'It necessarily follows that if an interest of the Federal Housing Commissioner is subject to the lien of a tax, he is accordingly subject to any proceedings to enforce payment of the tax.' 63 A.2d at page 824.
This reasoning is to be contrasted with the views of the Supreme Court in City of New Brunswick v. United States, 1928, 276 U.S. 547, 48 S. Ct. 371, 72 L. Ed. 693. There the question was whether or not the municipality could levy its real property taxes upon the interests held both by the United States Housing Corporation as mortgagee and by the private purchasers as equitable owners. The Court responded with these words:
'We see no reason, however, if the New Jersey law permits, why the City may not assess taxes against the purchasers upon the entire value of the lots and enforce collection thereof by sale of their interests in the property. With that the Corporation and the United States have no concern. But it is plain, under the doctrine of the Clallam case ( Clallam v. United States, 263 U.S. 341, 44 S. Ct. 121, 68 L. Ed. 328), that the City is without authority to enforce the collection of the taxes thus assessed against the purchasers by a sale of the interest in the lots which was retained and held by the Corporation as security for the payment of the unpaid purchase money, whether as an incident to the retention of the legal title or as a reserved lien or as a contract right to mortgages. That interest, being held by the Corporation for the benefit of the United States, is paramount to the taxing power of the State and cannot be subjected by the City to sale for taxes.' 276 U.S. at pages 555-556, 48 S. Ct. at pages 372-373.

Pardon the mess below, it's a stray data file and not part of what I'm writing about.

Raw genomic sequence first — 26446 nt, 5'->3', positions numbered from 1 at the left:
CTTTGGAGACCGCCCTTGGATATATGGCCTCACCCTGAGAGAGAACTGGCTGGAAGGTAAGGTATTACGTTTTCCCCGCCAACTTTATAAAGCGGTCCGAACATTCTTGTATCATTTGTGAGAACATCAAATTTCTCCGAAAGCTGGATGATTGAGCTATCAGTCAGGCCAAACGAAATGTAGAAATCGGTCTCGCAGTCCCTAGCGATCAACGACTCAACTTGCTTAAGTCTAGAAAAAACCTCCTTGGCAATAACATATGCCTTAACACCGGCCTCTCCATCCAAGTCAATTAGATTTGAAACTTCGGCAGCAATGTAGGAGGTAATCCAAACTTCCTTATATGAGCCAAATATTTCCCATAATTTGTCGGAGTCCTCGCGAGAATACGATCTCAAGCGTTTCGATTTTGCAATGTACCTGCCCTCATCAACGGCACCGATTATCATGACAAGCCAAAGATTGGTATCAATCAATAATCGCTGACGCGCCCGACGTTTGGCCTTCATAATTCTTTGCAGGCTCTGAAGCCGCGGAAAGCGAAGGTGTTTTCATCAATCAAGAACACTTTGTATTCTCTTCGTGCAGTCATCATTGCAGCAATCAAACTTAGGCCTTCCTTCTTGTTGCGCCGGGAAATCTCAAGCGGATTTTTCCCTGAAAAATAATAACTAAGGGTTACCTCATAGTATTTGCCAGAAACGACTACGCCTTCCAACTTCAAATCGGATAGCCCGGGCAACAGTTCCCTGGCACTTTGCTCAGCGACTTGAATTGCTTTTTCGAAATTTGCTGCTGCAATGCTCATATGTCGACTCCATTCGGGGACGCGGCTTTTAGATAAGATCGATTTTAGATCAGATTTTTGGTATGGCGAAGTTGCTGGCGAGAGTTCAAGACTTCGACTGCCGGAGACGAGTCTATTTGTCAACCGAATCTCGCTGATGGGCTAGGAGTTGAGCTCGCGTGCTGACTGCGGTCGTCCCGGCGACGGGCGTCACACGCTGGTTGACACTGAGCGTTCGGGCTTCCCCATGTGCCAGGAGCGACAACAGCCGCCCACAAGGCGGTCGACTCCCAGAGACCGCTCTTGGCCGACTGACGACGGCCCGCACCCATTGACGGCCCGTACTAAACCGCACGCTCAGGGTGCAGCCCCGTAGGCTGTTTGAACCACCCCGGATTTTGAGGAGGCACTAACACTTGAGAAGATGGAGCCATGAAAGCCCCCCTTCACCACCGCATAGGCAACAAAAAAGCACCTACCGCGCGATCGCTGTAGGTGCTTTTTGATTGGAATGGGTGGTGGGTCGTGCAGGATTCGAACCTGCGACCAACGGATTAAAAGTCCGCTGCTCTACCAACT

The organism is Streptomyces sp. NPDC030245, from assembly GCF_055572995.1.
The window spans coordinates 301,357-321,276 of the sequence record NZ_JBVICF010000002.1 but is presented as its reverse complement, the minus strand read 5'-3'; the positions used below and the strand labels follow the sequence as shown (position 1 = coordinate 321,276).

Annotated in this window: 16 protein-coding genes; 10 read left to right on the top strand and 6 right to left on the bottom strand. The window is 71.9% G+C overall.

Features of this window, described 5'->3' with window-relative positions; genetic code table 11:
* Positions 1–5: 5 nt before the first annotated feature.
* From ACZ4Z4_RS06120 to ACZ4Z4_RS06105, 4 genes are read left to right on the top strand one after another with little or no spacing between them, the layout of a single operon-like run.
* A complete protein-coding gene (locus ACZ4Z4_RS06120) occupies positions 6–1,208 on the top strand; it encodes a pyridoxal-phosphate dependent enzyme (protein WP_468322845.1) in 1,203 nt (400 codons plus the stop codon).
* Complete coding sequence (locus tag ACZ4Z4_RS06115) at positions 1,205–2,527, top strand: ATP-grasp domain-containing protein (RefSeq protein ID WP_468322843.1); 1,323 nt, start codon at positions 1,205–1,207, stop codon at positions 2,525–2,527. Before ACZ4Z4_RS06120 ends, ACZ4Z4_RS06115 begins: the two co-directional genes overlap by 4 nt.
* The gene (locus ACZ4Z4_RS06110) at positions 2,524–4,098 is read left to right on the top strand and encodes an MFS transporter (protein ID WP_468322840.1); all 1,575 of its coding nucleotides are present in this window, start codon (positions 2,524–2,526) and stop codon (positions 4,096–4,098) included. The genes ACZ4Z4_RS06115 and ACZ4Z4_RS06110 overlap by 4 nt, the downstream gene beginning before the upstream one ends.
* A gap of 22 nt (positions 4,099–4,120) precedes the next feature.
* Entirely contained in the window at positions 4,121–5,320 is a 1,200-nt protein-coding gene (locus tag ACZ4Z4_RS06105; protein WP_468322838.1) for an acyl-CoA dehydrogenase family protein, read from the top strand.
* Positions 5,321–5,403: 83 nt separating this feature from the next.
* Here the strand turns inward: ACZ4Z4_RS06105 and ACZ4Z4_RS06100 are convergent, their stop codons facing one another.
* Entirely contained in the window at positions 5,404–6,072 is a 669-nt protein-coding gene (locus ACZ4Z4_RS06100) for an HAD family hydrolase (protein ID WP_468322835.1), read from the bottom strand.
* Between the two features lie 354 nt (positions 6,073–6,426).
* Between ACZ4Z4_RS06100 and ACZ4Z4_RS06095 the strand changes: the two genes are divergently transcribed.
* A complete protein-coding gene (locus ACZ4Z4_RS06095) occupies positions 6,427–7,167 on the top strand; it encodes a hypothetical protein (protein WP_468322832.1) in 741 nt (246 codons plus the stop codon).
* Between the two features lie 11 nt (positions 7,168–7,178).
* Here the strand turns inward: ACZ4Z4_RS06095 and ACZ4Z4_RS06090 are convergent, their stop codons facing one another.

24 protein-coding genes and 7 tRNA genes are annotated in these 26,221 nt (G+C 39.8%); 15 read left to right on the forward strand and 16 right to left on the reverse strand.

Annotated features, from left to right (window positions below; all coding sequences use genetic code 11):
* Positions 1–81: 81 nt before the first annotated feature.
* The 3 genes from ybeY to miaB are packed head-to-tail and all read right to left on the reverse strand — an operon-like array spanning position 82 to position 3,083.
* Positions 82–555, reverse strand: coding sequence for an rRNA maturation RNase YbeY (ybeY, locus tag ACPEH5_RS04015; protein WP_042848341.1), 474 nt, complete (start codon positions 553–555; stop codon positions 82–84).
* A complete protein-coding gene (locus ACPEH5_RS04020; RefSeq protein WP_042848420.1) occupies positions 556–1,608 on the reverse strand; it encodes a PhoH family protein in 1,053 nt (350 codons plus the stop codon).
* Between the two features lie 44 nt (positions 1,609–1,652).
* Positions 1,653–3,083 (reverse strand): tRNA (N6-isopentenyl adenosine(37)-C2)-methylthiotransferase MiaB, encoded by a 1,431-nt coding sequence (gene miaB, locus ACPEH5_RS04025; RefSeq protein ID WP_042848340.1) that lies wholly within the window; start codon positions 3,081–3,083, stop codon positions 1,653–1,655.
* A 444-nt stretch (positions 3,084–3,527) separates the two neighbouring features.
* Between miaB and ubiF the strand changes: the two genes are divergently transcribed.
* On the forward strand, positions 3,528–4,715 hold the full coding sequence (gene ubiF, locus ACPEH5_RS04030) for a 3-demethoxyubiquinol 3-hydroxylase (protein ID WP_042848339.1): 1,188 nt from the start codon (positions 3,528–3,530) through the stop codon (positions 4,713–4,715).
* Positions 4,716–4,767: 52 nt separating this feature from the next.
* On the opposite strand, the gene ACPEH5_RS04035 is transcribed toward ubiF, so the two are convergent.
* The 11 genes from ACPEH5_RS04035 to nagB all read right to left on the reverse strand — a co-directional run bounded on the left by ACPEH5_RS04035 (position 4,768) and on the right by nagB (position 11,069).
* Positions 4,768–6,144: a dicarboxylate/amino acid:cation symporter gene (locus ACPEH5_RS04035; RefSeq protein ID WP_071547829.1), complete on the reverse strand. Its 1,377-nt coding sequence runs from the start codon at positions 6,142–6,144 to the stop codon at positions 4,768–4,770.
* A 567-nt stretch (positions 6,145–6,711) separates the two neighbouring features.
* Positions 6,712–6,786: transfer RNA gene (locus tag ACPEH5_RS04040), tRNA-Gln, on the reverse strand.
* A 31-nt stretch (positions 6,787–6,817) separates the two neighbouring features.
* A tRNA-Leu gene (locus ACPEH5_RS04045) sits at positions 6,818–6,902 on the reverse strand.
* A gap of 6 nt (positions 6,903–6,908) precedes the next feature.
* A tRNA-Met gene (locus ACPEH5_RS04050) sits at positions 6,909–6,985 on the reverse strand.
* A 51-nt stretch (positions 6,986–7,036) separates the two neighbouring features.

I have thoroughly researched the legislative history of the General Services Administration and have found no expression of congressional intent to waive immunity from state or local taxation. The agency was established by the Federal Property and Administrative Services Act of 1949.
Section 204(f) authorizes the Administrator to preserve and manage any mortgage, lien, or other interest retained as security, and authorizes him to enforce and settle the rights of the Government with respect thereto.
The statute was amended in 1950 which authorized the Administrator to make payments in lieu of taxes.
This authority would not extend to property declared surplus after July 1, 1949, nor to property, the title of which passed to the United States.
Upon inquiry the court has learned that all of the property rights in question had been acquired by the Defense Plant Corporation in 1942-1943. The Defense Plant Corporation went out of existence on June 30, 1945, at which time its assets were transferred to the Reconstruction Finance Corporation. The Reconstruction Finance Corporation conveyed the property to the United ...